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Page:Popular Science Monthly Volume 89.djvu/118

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��Popular Science Monthly

��of the negatives. That is, a positive from the green plate will show the leaves transparent, and the rose dense; while that from the "red" plate will show the leaves dense, and the rose transparent. Dyes used in this process affect only the dense places. It is obvious that if you want a red rose to be red in the resultant picture, you will have to color the positive from the "green" negative red, that being the only one showing the red rose as a dense area. Similarly, you will have to color the positive from the green negative "red," since in this case the leaves are dense. After dyeing them in this manner, the plates pass through a special process to eliminate the opaque black silver on the plates, leaving only the colored images. This process completed, the two plates are placed face to face and registered

��properly. Then you see the red rose in its proper place among the green leaves.

The next step is to cement these two positive emulsions together. This done, they are stripped from the glass and transferred to paper, canvas, ivory (in the case of a miniature), or any other backing. In their new positions they look not unlike an oil painting, especially when canvas is used as a mount.

For the sake of simplicity, the fore- going description of the red rose and green background referred only to these two colors. It is understood of course that almost any color which may have been present in the original object also appears in the finished picture. This is possible because red and green combined in different proportions by the process here used will give such desired colors.

��How a Steamer's Engine-Room Is Ventilated


��PHYSIOLOGISTS have shown in re- cent years that the chief effect of ventilation and open air treatment de- pends on the movement, temperature and moisture of the air, and less upon its chemical properties than was expected. For this reason the cooling of overheated engine-rooms, underground or underdeck, is best obtained, as engineers have dis- coN'ered, by flood- ing them with fresh air from outside under slight press- ure. This positive ventilation or a continuous change of air also removes a\\ noxious gases anfl smells emanat- ing from the oil and bilges.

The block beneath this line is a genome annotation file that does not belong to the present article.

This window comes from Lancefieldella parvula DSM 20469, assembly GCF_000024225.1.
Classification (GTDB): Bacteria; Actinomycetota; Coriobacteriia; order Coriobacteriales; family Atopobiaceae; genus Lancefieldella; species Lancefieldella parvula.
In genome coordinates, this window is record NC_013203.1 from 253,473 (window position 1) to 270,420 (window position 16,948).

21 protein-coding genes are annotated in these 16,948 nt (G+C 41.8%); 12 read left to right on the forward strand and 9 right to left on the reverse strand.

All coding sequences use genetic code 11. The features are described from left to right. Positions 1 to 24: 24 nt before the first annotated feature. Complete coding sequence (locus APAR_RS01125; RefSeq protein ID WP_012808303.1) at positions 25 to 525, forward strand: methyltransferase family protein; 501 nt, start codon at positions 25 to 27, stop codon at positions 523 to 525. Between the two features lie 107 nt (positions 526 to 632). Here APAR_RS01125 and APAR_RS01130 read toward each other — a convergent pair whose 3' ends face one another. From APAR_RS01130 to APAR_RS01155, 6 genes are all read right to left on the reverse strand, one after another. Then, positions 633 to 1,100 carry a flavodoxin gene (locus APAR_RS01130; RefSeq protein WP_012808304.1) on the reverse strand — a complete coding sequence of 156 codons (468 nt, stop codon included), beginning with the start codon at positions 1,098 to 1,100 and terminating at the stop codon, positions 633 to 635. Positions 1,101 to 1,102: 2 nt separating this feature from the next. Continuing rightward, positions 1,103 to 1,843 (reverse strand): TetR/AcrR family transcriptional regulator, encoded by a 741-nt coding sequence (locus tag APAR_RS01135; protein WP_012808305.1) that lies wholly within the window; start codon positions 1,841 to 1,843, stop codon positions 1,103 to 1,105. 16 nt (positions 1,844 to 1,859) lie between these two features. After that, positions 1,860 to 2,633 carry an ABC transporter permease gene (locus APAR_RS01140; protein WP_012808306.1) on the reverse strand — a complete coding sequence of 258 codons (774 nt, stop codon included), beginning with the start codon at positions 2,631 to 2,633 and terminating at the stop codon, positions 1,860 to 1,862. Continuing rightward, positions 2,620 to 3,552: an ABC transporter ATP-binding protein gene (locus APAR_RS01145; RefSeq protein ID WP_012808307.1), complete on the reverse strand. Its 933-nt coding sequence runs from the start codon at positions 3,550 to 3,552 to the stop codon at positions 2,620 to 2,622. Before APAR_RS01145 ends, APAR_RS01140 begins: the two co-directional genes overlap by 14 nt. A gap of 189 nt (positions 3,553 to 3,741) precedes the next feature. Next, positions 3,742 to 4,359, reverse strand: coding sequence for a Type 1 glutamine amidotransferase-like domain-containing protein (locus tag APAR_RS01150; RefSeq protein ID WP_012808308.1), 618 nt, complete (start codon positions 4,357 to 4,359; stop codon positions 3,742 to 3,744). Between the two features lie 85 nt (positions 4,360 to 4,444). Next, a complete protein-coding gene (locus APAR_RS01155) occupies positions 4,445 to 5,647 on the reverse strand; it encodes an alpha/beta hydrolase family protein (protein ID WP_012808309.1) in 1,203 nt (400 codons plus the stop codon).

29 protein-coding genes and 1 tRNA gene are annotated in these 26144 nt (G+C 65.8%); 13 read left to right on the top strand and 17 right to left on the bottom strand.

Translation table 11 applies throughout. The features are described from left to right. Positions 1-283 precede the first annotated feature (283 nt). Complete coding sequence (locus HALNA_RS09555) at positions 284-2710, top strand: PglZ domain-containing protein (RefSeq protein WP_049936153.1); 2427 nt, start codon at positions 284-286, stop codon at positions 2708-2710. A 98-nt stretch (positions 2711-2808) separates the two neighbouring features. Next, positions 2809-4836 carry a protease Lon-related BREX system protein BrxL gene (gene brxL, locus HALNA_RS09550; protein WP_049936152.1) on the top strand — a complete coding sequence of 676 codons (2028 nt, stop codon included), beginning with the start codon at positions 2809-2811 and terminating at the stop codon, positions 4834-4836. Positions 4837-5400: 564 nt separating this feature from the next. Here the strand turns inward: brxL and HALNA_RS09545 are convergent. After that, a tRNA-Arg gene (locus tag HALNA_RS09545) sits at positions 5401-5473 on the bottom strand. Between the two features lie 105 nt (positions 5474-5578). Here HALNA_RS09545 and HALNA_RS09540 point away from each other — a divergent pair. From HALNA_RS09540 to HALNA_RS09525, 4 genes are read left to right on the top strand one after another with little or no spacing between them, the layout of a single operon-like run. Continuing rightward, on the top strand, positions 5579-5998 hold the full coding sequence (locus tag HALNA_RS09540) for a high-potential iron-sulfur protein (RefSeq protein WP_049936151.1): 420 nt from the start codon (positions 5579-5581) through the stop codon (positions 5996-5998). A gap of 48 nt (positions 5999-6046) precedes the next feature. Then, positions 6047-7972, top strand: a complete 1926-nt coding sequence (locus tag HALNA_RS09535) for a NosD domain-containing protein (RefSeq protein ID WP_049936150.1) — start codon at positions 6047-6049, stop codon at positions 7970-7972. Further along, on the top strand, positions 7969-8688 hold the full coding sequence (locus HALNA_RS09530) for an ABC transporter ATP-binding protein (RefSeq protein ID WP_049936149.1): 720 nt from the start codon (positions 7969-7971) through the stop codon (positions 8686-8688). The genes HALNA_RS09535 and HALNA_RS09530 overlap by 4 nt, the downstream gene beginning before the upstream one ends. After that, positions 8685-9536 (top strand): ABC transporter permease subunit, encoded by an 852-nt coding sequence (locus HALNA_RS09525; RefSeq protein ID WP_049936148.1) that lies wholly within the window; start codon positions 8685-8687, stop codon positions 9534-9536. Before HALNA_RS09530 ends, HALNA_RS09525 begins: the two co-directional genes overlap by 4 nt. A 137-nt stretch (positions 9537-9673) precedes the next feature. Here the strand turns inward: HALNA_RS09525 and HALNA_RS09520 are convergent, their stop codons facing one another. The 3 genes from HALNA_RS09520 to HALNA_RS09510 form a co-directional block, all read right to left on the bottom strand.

The accompany- ing driiwing shows a transverse sec- tional view of the engine-room of the "Aquitania," with the recommended method for flood- ing the confined space with cool, fresh air under moderate pressure. The air is delivered




��A cross-seclion view of the "Aquitania,' showing ventilating arrangement

��into the engine-room by a large open fan placed at the junction of the lower ends of the air-shafts, so that the full volume of fresh air, equal in this instance to about one hundred and fifty thousand cubic feet per minute, is propelled into and properly distributed through the en- gine-room without lossfromdeliveryducts. When desirable, the air in the engine- room may be changed one hun- dred and twenty times an hourwith- out uncomfortable drafts. The cool air is drawn, not forc- ed, down from the ujipcr deck and delivered laterally by open fans jilaccd low down in the engine-room so as to Hood the whole space with air, the cooler incoming air falling towards the tliior, displacing the heated air and exjielling it up the main hatcli. Many transatlantic liners have the \enlilat- ing system illus- trated.


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